High-level officials within the Chinese Communist Party were kept in the dark about the dangers of the coronavirus in the first weeks of the outbreak by local officials who feared being retaliated against, according to a report.

An internal report by US intelligence agencies found that officials in the city of Wuhan and Hubei Province, where the virus originated, kept critical information from the party’s leaders, the New York Times reported on Wednesday.

The local officials feared reprisals and didn’t want to disrupt a local annual Communist Party meeting taking place in January.

Despite the actions of the local officials, the report supports accusations made by President Trump that Communist Party officials kept information about the spread of the coronavirus under wraps and withheld data from the World Health Organization.

Still, the conduct of the local Chinese officials was a crucial factor in the coronavirus spreading outside mainland China, the report said.

The findings give Chinese President Xi Jinping some wiggle room over his handling of COVID-19 and suggest that perhaps top Chinese officials did not purposely lie about the spread.

Ma Guoqiang (from left), party chief of the COVID-19 epicenter Wuhan, and Jiang Chaoliang, party chief of Hubei Province, attend a provincial meeting in Wuhan in central China’s Hubei Province.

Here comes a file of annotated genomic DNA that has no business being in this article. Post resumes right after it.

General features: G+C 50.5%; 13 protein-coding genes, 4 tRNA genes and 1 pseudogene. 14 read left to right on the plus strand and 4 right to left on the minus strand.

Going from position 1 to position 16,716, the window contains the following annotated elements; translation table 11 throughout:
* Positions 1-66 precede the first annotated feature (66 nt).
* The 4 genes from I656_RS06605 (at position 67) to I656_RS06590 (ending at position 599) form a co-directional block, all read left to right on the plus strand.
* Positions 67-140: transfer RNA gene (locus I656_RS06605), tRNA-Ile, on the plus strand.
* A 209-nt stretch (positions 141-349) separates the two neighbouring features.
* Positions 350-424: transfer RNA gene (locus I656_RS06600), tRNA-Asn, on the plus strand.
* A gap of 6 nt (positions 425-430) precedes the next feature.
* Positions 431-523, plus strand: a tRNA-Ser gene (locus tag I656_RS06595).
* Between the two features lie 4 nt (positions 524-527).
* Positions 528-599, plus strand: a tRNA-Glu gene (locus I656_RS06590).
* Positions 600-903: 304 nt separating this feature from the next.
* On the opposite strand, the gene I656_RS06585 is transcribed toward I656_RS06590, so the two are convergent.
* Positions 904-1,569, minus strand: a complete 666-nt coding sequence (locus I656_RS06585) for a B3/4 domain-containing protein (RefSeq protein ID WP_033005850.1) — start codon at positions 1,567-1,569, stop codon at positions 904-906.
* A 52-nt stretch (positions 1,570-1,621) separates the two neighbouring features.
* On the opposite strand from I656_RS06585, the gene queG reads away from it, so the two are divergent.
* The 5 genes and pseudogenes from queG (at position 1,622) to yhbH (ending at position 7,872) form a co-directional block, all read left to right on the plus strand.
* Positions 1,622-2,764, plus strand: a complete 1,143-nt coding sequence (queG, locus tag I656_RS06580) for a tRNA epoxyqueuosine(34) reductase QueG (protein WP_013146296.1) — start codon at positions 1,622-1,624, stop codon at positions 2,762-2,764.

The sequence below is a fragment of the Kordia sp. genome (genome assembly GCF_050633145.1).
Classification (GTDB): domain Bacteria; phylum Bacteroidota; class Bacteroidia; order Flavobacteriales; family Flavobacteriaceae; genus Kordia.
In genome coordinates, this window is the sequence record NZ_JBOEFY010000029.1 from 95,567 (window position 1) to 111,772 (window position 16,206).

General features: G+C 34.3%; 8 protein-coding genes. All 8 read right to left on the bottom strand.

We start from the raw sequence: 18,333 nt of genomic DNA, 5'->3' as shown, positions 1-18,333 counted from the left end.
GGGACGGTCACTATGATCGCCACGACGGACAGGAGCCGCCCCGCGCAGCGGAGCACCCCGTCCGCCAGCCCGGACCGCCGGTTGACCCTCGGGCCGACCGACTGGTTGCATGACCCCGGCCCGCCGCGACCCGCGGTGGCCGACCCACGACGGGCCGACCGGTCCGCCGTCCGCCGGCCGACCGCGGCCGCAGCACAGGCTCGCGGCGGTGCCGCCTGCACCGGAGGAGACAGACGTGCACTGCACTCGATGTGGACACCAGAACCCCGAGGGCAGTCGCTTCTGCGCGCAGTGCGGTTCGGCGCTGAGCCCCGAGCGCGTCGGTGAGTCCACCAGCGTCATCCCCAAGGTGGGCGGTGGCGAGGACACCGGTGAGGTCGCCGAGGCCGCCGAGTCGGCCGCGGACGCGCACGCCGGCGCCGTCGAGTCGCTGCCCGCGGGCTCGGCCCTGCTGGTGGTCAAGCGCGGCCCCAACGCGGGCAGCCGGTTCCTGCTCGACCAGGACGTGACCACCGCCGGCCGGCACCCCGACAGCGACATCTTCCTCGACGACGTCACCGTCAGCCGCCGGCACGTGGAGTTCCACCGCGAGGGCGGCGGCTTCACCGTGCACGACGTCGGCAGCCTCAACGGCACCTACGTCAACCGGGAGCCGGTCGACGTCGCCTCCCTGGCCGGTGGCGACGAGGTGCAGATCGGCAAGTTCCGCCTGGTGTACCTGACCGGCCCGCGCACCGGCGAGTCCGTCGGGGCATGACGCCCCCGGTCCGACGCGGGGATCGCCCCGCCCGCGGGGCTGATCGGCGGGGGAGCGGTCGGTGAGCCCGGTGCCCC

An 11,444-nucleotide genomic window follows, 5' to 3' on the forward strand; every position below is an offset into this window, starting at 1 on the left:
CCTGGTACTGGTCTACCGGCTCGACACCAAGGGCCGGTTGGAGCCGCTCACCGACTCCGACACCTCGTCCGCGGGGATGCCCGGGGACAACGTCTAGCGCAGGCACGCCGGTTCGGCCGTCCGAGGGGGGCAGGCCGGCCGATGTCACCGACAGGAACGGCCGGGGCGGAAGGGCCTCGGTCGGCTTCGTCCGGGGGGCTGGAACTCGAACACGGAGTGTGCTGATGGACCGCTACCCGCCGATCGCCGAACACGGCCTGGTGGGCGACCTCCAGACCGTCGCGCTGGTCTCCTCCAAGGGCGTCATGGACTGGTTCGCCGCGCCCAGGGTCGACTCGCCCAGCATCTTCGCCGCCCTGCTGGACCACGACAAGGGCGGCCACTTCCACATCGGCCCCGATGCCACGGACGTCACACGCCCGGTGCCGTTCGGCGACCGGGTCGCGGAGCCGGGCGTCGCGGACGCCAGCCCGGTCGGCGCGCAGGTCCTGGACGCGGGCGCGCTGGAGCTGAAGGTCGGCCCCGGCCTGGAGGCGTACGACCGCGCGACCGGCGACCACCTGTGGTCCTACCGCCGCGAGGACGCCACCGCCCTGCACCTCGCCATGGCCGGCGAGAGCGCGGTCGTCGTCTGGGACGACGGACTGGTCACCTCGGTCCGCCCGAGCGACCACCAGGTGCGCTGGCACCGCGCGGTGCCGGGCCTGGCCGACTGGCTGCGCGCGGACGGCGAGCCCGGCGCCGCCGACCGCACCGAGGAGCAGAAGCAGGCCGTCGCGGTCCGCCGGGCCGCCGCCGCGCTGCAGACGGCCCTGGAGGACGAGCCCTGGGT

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Medical staff wearing protective clothing to guard against a previously unknown coronavirus arrive with a patient at the Wuhan Red Cross Hospital in Wuhan.

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“It makes a huge difference if it was Wuhan or Beijing,” Michael Pillsbury, a China scholar at the Hudson Institute who informally advises Trump, told the Times.

The WHO in early January began suspecting that officials in Beijing were holding back information and the government delayed releasing the complete virus genome as they pressed local authorities for more details, the report said.

Beijing began to grasp the severity of the outbreak in mid-January after Thailand reported discovering a case of the coronavirus, and Chinese officials released internal reports of a potential calamity.

At the same time, a Taiwanese official who visited a Wuhan hospital said a Chinese official raised the potential of human-to-human transmission of the virus, even though local officials played down that possibility.

Then, two days later, the Wuhan health commission announced that possibility couldn’t be ruled out after a family in the city became infected.

Beijing ordered a total lockdown of Wuhan on Jan. 23, and the government stopped selling masks and respirators to other countries and began buying medical supplies from around the world.



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